A phase 1 trial looking at olaparib with chemotherapy and radiotherapy (chemoradiotherapy) for people with locally advanced pancreatic cancer (PIONEER)
Full title: PIONEER: A Phase I Study of Olaparib in Combination with Chemo-radiation in Locally Advanced Pancreatic Cancer
Why is this trial being carried out?
Pancreatic cancer that has started growing into organs or blood vessels around the pancreas, meaning it is not possible to remove the cancer with surgery, is called locally advanced pancreatic cancer. People with this type of cancer are sometimes offered chemotherapy combined with radiotherapy. This treatment is called chemoradiotherapy.
Olaparib is an experimental cancer drug called a PARP-1 inhibitor that stops an enzyme called PARP-1 from working. The PARP-1 enzyme is used by healthy cells to repair DNA damage.
Cancer cells also use PARP-1 to repair the DNA damage that happens when they come under attack, for example after chemotherapy or radiotherapy treatment. So when olaparib is used to stop PARP-1 working, cancer cells can no longer repair themselves and die. Olaparib may help to control the cancer and make chemotherapy and radiotherapy treatments work better.
The PIONEER trial wants to find out the highest dose of olaparib that is safe to give with chemoradiotherapy. The researchers also want to learn more about the side effects of combining olaparib with chemoradiotherapy.
Locally advanced pancreatic cancer has started growing outside the pancreas, into nearby large blood vessels and possibly into the lymph nodes. But it has not spread to other areas of the body. Doctors can treat people with locally advanced pancreatic cancer with a combination of chemotherapy using the drug capecitabine and radiotherapy. This is called chemoradiation.
Olaparib is a type of biological therapy called a PARP-1 inhibitor. It stops an enzyme called PARP-1 from working. This enzyme helps to repair the DNA in cells when it is damaged. DNA controls growth, development and how the body works. Cancer cells have damaged DNA and rely on PARP to repair them. So when olaparib stops PARP from repairing DNA damage, the cancer cells die.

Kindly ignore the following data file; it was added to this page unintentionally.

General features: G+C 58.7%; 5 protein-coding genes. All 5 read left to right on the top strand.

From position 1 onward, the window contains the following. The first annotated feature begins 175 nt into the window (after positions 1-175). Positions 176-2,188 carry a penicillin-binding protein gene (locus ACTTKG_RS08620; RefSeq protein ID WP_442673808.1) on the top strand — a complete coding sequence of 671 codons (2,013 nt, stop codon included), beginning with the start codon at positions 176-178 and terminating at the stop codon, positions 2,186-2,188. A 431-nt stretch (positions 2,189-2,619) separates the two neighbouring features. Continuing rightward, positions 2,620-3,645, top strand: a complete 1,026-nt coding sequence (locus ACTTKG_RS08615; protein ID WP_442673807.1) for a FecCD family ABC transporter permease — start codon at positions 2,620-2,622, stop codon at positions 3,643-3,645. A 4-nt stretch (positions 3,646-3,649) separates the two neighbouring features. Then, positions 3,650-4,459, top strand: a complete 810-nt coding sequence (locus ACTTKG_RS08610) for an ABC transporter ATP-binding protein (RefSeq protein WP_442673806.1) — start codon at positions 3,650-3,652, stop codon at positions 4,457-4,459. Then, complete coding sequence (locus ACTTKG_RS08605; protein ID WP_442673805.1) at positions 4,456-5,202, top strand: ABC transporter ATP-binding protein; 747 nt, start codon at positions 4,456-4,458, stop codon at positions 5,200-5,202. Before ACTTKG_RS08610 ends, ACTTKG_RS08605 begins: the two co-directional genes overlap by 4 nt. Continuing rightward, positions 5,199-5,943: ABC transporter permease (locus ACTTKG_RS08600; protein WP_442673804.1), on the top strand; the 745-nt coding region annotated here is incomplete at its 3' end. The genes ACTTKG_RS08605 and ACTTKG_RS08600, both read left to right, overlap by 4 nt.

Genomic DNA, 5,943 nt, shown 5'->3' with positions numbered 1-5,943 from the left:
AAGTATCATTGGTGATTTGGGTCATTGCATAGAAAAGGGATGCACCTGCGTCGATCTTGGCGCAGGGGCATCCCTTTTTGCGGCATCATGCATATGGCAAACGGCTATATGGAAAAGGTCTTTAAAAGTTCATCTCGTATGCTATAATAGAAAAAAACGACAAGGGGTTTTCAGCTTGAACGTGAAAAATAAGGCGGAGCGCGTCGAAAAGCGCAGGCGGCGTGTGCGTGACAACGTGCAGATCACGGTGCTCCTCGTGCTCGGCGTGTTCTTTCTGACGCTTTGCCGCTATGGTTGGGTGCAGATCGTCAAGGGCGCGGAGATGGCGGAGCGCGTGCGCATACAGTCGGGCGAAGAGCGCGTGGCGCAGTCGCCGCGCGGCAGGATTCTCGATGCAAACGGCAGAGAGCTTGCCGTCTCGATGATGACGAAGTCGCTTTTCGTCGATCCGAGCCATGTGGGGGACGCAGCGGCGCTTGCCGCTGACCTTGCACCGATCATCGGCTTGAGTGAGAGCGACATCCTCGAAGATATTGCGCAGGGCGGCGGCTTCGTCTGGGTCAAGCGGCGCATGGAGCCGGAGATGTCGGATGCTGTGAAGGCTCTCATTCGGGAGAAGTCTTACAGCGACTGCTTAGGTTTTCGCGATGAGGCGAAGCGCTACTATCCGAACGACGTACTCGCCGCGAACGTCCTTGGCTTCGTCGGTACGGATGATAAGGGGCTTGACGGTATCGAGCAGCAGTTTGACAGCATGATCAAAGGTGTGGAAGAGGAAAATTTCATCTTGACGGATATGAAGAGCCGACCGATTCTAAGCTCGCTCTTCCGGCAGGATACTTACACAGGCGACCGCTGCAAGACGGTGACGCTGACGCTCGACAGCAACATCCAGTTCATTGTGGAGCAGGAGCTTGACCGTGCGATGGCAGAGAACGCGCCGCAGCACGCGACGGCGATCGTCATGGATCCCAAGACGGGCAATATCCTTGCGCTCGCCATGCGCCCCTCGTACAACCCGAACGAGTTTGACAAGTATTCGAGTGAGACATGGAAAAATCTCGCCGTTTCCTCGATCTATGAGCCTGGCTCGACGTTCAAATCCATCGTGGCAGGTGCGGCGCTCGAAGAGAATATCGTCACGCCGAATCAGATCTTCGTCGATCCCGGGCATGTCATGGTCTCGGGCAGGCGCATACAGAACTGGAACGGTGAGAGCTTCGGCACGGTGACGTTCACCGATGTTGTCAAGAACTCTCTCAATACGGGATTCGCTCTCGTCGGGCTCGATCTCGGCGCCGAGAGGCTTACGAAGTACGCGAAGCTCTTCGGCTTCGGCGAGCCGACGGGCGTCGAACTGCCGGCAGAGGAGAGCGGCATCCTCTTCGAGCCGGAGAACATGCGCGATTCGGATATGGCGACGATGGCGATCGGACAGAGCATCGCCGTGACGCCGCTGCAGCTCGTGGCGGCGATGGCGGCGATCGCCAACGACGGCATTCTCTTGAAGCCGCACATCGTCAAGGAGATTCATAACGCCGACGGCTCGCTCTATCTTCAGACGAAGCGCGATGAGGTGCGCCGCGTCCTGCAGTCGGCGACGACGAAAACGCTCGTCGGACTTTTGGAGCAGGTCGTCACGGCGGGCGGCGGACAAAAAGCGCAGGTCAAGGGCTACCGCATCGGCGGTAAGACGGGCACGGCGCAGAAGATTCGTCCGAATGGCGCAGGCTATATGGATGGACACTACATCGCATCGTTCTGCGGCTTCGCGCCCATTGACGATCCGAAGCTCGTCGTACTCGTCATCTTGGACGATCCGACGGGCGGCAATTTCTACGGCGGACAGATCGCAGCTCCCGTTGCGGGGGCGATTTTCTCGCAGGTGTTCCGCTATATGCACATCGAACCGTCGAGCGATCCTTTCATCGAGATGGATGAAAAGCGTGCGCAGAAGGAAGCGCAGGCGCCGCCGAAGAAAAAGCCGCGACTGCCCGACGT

Radiotherapy and some chemotherapy drugs damage DNA in cancer cells and kills them. Doctors think having olaparib along with chemotherapy and radiotherapy will make these treatments work better.
In this trial doctors want to
- Find the highest safest dose of olaparib to give with chemoradioation
- Learn more about the side effects of olaparib with chemoradiation
Who is the trial suitable for?
The PIONEER trial may be suitable for you if you:
- have locally advanced inoperable pancreatic ductal adenocarcinoma cancer
- have completed a first round of chemotherapy and the cancer has not spread during treatment
- are fit and well enough to have the treatment – tests will be done to check this.
It is not suitable for you if you:
- have pancreatic cancer that has spread to another part of the body (advanced or metastatic cancer)
- have taken part in another clinical trial for a new treatment in the last 12 months
- have had previous treatment with a PARP inhibitor, including olaparib
- have had blood transfusions in the last month
- have had major surgery in the last two weeks
- have any problems with your digestive system that could affect how you absorb the drug
- have myelodysplastic syndrome or acute myeloid leukaemia
- have a heart condition that’s not well controlled by medication
- have uncontrolled seizures
- are HIV, Hepatitis B or Hepatitis C positive.
There may be other reasons for not being able to take part in a trial. It is important to speak to your consultant about whether this trial might be suitable for you.
Recruitment start date: June 2015
Recruitment end date: 31st July 2021
The PIONEER trial is being carried out at:
Belfast City Hospital
Guy’s and St Thomas'
The Beatson West of Scotland Cancer Centre, Glasgow
Professor Jeff Evans
To learn more about this trial and contact the trial centres, please discuss this with your medical team.
How to join a trial
Please speak to your consultant about whether this trial is suitable for you.
If you have any questions about pancreatic cancer you can speak to one of our specialist nurses on our Support Line.
How to find out more
For further information about this trial please visit the Glasgow Clinical Trials Unit website.
For references used to develop this information please email us.
Updated February 2018
Review date February 2021